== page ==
# 1331

In 2002, I decided to select a new handle to use online. After much deliberation, I decided to use a number. By using a number, people could judge what I say based on content with minimal bias, positive or negative. Names and ordinary handles often give hints about ethnicity, nationality, gender, religion, or age, but a number usually does not.

I wanted to select a number that has some kind of personal meaning. I love mathematics and was studying number theory at the time. I have been interested in the representation of numbers for as long as I can remember, so that seemed like a good basis for selection. I wrote a program to search for candidate numbers that met various criteria, including mathematical properties as well as handle constraints.

I selected 1331 to use as my handle.

## What Base?

The property that I was most enamored with is that \(11^3 = 1331\) for any base (large enough to have \(3\) as a digit).

\[ 11_r^3 = 1331_r \; | \; r > 3 \]

This number is most famous as a row of Pascal’s triangle, which can be used to explain why this property is true. The numbers in Pascal’s triangle are binomial coefficients. In other words, they are the coefficients of a binomial expansion—the expansion of \((x + y)^n\) into a sum of products. 1331 is the fourth row, which corresponds to the following binomial expansion. Note that \(n = 3\) because rows are counted from zero.

\[ (x + y)^3 = x^3 + 3x^2 y + 3xy^2 + y^3 \]

You can see that the coefficients of the terms are \(1\), \(3\), \(3\), and \(1\).

We normally use base 10 (decimal) numbers, which uses ten digits (\(0\) through \(9\)), and write them using a positional notation. The “one’s place” is in position \(0\), the “ten’s place” is in position \(1\), the “hundred’s place” is in position \(2\), etc. The value of a number in positional notation is calculated as follows, where \(i\) is the index (position starting from zero), \(n\) is the largest index in the number, \(d_i\) is the digit at position \(i\), and \(r\) is the “radix” (base).

\[ \sum_{i=0}^n d_i r^i \]

For example, the value of \(1331_{10}\) can be calculated as follows.

\[\begin{eqnarray} 1331_{10} & = & 1 \times 10^3 + 3 \times 10^2 + 3 \times 10^1 + 1 \times 10^0 \\ & = & 1 \times 1000 + 3 \times 100 + 3 \times 10 + 1 \times 1 \\ & = & 1000 + 300 + 30 + 1 \\ & = & 1331 \end{eqnarray}\]

The result is 1331 because we are using base 10. The value in base 16 (hexadecimal) can be calculated as follows.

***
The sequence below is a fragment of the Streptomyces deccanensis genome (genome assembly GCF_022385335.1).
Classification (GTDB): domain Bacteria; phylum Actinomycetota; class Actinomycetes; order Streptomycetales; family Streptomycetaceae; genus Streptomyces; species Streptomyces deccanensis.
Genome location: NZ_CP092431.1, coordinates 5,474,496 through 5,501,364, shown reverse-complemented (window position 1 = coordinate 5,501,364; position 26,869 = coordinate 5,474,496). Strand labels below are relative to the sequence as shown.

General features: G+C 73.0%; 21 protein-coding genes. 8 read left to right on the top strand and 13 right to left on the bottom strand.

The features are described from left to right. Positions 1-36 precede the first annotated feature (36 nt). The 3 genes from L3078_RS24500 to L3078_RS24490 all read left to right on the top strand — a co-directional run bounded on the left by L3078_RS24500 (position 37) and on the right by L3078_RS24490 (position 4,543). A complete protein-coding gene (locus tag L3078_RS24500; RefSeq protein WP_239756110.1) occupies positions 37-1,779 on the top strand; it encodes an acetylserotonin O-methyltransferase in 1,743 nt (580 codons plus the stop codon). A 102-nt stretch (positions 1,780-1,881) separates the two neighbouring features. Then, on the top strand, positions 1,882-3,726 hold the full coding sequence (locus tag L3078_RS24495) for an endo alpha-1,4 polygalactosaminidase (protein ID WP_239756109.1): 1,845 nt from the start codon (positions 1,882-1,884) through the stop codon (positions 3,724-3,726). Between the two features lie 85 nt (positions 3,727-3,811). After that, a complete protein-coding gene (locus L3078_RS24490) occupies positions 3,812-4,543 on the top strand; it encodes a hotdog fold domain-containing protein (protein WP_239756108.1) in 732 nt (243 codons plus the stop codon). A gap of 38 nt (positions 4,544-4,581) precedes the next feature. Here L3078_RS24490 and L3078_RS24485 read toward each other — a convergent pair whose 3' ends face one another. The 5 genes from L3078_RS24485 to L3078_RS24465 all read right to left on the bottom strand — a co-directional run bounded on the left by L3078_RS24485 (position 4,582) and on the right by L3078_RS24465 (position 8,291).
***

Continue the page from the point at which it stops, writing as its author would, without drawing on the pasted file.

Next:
\[\begin{eqnarray} 1331_{16} & = & 1 \times 16^3 + 3 \times 16^2 + 3 \times 16^1 + 1 \times 16^0 \\ & = & 1 \times 4096 + 3 \times 256 + 3 \times 16 + 1 \times 1 \\ & = & 4096 + 768 + 48 + 1 \\ & = & 4913 \end{eqnarray}\]

1331 in base 16 has a value of 4,913 (shown in base 10 because that is what we normally use).

Notice that the radix terms match the \(x\) terms of the binomial expansion. In the following equation, we set \(y = 1\) in the expansion shown above.

\[\begin{eqnarray} (x + y)^3 & = & x^3 + 3x^2 y + 3xy^2 + y^3 \\ (x + 1)^3 & = & x^3 + 3x^2 \times 1 + 3x \times 1^2 + 1^3 \\ & = & x^3 + 3x^2 + 3x + 1 \end{eqnarray}\]

To be explicit, \(x\) is the radix.

\[\begin{eqnarray} (x + 1)^3 & = & x^3 + 3x^2 + 3x + 1 \\ (r + 1)^3 & = & r^3 + 3r^2 + 3r + 1 \end{eqnarray}\]

We can transform this equation to the target property using the positional notation equation.

\[\begin{eqnarray} (r + 1)^3 & = & r^3 + 3r^2 + 3r + 1 \\ 11_r^3 & = & 1331_r \end{eqnarray}\]

This demonstrates the property for the specific value of 1331, but note that it is a general property of \(11_r^n\) as is shown in the following equation.

\[ 11_r^n = \sum_{i = 0}^n {n \choose i} r^i \]

When the coefficient of a term is too large to be expressed as a single digit in the base, carrying must be performed. In all other cases, the digits of \(11_r^n\) expressed in base \(r\) are the same, regardless of the base.

## Fixed UID/GID

In Unix, user accounts are associated with a user identifier
(`UID`

) and initial login group (with group identifier
`GID`

). These integral identifiers are used for access
control. For non-system users, the initial group name for a user is
generally the same as the username, and the `GID`

for this
group is the same as the `UID`

of the user. The user should
have the same `UID`

and `GID`

across all systems.
Having consistent `UID`

and `GID`

identifiers is
even more important than having consistent usernames.

The reason is that permissions for accessing files are traditionally
set for the owner (specified using a `UID`

), members of a
group (specified using a `GID`

), and other users. The user
interface usually shows string identifiers (username and group name),
but generally only the `UID`

and `GID`

are
actually stored in the properties for the file in the filesystem. When
mounting a filesystem on systems that have inconsistent `UID`

and `GID`

identifiers, the permissions are also
inconsistent!

On most systems, `UID`

and `GID`

identifiers
are assigned to non-system users using sequential values starting from
1000 when not specified, and they usually have four digits (except for
on systems with many thousands of users).

In addition to being my handle, 1331 is my fixed `UID`

and
`GID`

. It is not too small, making it unlikely to conflict
with an existing `UID`

/`GID`

on systems that I may
start using, and it is not too large.

## Not 1337

Sometimes somebody will mistake my handle for 1337. That is definitely not the meaning behind 1331, and I did not consider the possible confusion when I chose the handle.